• a homemade book with favorite center songs or recipes
  • a center calendar with photos of seasonal center activities and important dates to remember
  • a directory of center families and staff with photos and brief statements of special interests
  • perhaps blank labels to personalize for the child’s cubby, nap cots, and other personal items.
(Carter, 2011, pp.32-33)

Carter goes on to outline the benefits of home visits, suggestions on making the sign-in area a space that signifies caring to families, the various uses of technology to support relationship building, using photo stories to connect families with children and vice versa. This article is definately worth the time to read as the message is clear; the environment that we create tells families how we will respect, care for and educate their child while they are away.

Carter, M. (2009). Creating environments for relationships. Child Care Exchange, 4, 32-35.

Duhn, I. (2010). The centre is my business’: neo-liberal politics, privatisation and discourses of professionalism in New Zealand. Contemporary Issue in Early Childhood, 11(1), 49-60. Retrieved from:

Hunter, T., Leeman, M., & Bos, B. (2008). “We’ve Been Waiting For You” CD. Available from Song Growing Company:

Community Development

Building Trust Between Educators and Families

Encourage families to make the Vancouver Coastal Health website a favourite on their computer. The site offers links to Community Care & Licensing Officers, Health Nurses, Vision Screening programs, Nutritionists, Speech and Language Pathologists and more. Information is easily accessable and ready to offer helpful advise, resources and referrals that support the health and well being of infants and children. By suggesting this website families will quickly realize that you are devoted to transparency in your chid care facilitiy which will further enhance the bonds of trust and respect.

Supporting our Local Communities
WonderWheels - full of imagination and adventure

New Initiatives impress the education minister

This article was in the local Coast Reporter outlining two of the new StrongStart early learning initiatives on the Sunshine Coast which includes:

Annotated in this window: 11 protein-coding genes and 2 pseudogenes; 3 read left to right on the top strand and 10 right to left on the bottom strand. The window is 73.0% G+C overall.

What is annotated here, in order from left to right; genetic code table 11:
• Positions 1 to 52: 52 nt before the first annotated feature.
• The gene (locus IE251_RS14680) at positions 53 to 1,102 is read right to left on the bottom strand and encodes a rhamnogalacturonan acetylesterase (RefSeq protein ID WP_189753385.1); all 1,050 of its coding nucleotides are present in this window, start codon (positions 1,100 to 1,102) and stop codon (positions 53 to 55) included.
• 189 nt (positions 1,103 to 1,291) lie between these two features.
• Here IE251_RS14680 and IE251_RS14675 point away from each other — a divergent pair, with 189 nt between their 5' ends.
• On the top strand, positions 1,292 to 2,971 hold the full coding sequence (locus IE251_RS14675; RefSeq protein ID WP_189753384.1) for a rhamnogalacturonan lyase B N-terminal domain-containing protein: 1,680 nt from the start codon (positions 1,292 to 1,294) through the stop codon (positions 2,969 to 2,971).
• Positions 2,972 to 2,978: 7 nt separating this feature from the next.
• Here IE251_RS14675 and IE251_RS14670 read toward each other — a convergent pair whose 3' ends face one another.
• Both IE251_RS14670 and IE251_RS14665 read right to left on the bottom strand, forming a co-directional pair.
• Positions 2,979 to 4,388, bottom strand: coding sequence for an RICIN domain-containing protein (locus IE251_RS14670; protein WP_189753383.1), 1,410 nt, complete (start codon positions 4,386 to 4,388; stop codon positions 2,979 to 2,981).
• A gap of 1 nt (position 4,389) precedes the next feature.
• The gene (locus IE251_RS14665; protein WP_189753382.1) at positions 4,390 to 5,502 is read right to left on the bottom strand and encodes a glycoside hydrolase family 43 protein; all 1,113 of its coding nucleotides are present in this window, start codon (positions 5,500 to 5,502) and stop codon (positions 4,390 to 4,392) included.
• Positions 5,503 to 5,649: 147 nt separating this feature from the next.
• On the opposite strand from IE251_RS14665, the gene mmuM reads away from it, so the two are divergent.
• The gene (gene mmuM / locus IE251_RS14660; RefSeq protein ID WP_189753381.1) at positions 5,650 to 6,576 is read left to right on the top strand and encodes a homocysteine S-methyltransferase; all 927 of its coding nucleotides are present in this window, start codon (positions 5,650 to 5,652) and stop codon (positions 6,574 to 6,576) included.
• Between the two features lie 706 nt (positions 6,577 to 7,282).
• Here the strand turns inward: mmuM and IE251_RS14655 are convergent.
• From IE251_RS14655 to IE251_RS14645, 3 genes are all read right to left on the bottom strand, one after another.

Tiny Town- a child sized town built inside of a classroom. There is a house, barn, restaurant, grocery store, post office and even part of a ferry with the backdrop photo of Howe Sound. Sure to be a favourite for dramatic play time with friends!

WonderWheels- this bus that has been converted into a fun play space, including a comfortable area for stories and songs. The bus makes its way up and down the coast reaching families in more isolated areas.

A third program housed in the Sechelt Learning Centre is SPARK which supports parents and families in raising their children by providing an opportunity to attend an informative class three times a year, beginning at birth until their child enters Kindergarten.

Relationships within the Community
Intergenerational connectionsis a great website that provides ideas and opportunities for connections across the generations. This non-profit society began in 2008 and has the research and resources to help educators implement intergenerational progams and learning opportunties in your community. Activities typically involve the sharing of skills, knowledge, or experience between young and old.

Intergenerational projects have considerable benefits that include:
• strengthening communities to become more age-friendly by breaking down barriers between ages and stereotypes by one age group toward another
• promoting understanding, respect, and sharing of ideas, knowledge, and experience
• teaching the young about aging while teaching the aged about youth
• establishing relationships to help protect older people from the damaging mental and physical health effects of aging and stressful life events
• nurturing careers in health care and a lifelong commitment to volunteerism among youth
• improving health outcomes and quality-of-life for the elderly
• building self-esteem and satisfaction for both age groups through the learning of new skills

I suggest that you check out the program Toolkit to get you started.